Startups and “superhubs”
Max Wessel, writing in the Harvard Business Review blog, looks at technology entrepreneurship across the country and states that “ if you start a technology business somewhere other than the San Francisco Bay area, New York, or Boston” — what Wessel terms the “superhubs” — “you’re stacking the deck against yourself.”
What does Wessel mean by “stacking the deck against yourself?”
#1 – It takes longer to raise money. He concludes that the average Seed and Series A-stage companies take 10% — about a month — longer to raise a round outside of the superhubs. He attributes this to the consolidation of VC money at firms located in the superhubs.
#2 – It decreases your chances of being acquired. He attributes this to “clustering” effects (a term popularized by Harvard Business School professor Michael Porter), describing the relationships among many in the community. “Risks are minimized when the acquirer has more familiarity with the acquired company,” Wessel claims.
#3 – It decreases your odds of succeeding, with success defined as obtaining follow-on funding.
Acknowledging that any single business might succeed anywhere, Wessel concludes that “[f]or all the reasons you can think of — talent gaps, cultural differences, funding environments, etc. — the odds just plain favor a few geographies. None more than the SF Bay area.”
I read this and wondered how to reconcile this with my perception that the startup community is flourishing in Chicago, where I am based. (And I am certainly not the only one with that point of view.)
Ultimately I think some of Wessel’s claims may be true, however, not altogether as important as he believes.
For example, that there is more venture capital money based in the superhubs is indisputable. A company founder I know, who closed a Series A round not too long ago, recently said to me: “If we want to raise a real Series B, we’d just leave,” he said, citing the fact that only 1% of “early stage money” is located in Chicago. (I don’t know if that 1% figure is correct, by the way.)
If money tends to invest locally, and there’s a lot more money in the superhubs, then as a matter of sheer logic, it’s advantageous to locate in the superhubs (from a funding standpoint — which of course is only one among many possible considerations for a founder). But what if there is more money in the superhubs because, historically, there was a larger pool of startups there? If so, then this becomes a self-reinforcing pattern: companies draw money, and money draws companies. Which doesn’t necessarily undermine Wessel’s point but it could mean that if other concentrations of startups emerge in other locations, money will follow them there.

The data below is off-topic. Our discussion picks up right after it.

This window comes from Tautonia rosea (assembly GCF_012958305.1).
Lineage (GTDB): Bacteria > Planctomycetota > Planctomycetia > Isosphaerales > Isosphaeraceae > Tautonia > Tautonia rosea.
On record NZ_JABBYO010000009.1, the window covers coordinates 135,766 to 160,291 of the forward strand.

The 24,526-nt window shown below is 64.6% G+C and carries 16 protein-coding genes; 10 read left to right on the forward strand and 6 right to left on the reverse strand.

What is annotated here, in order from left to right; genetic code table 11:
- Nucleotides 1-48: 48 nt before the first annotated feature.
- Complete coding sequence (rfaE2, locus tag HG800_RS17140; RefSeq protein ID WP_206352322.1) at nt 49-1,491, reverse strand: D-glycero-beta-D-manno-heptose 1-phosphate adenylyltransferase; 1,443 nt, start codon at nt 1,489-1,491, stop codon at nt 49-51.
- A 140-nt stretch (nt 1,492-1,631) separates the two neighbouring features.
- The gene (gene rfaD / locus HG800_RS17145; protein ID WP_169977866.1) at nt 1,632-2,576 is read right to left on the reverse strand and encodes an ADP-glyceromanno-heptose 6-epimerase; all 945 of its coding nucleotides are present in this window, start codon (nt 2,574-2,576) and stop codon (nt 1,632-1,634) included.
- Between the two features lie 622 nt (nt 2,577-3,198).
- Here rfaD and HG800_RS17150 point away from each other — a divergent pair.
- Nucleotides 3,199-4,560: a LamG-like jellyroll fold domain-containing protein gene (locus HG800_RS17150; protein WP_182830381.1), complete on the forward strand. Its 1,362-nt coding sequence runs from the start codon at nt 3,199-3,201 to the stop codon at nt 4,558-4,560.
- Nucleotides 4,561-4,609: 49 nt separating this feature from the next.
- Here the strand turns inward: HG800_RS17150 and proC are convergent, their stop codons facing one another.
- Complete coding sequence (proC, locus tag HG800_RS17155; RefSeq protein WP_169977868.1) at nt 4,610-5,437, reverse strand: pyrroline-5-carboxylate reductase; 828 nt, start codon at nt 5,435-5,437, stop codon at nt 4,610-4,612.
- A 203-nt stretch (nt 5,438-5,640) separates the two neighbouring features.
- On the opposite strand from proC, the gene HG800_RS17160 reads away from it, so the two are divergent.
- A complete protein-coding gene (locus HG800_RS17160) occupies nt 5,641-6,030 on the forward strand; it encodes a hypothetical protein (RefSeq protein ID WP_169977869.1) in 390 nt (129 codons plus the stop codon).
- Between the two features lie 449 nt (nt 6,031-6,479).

And indeed, startups — either ignorant of or not concerned about the factors Wessel cites — are locating outside of the superhubs, and in great numbers. As Wessel himself states, “Since the recession began more than five years ago, early stage entrepreneurial activity (Seed and Series A deals) has risen faster for companies in secondary markets than inside the superhubs.” If money really does care about being local, it’s hard to imagine that it will not follow the startups wherever they are planting their flags. At the same time, with the rise of platforms such as Angel List, emerging crowdfunding options, and other innovations in financing, and with cloud technologies decreasing the need for capital in many startup endeavors, it’s also hard to imagine that sources of startup funding will need to be as proximate in the future as they may want to be today.
Wessel’s piece is interesting, but focuses quite heavily on institutional funding. This is one of many factors entrepreneurs might consider when deciding where to locate. But it’s not the only one. Others might include: existing family or other personal ties; cost of living and the costs of starting a business; “quality of life,” subjectively defined (e.g., cultural opportunities, bike lanes, etc.); and costs of and competition for specific talent.
Since founders are, in fact, starting many companies in other cities such as Austin, Boulder, Chicago and other cities, it would be interesting to track what happens over time, and learn about how these new “mini-hubs” resemble (or not) the characteristics and success rates of the superhubs.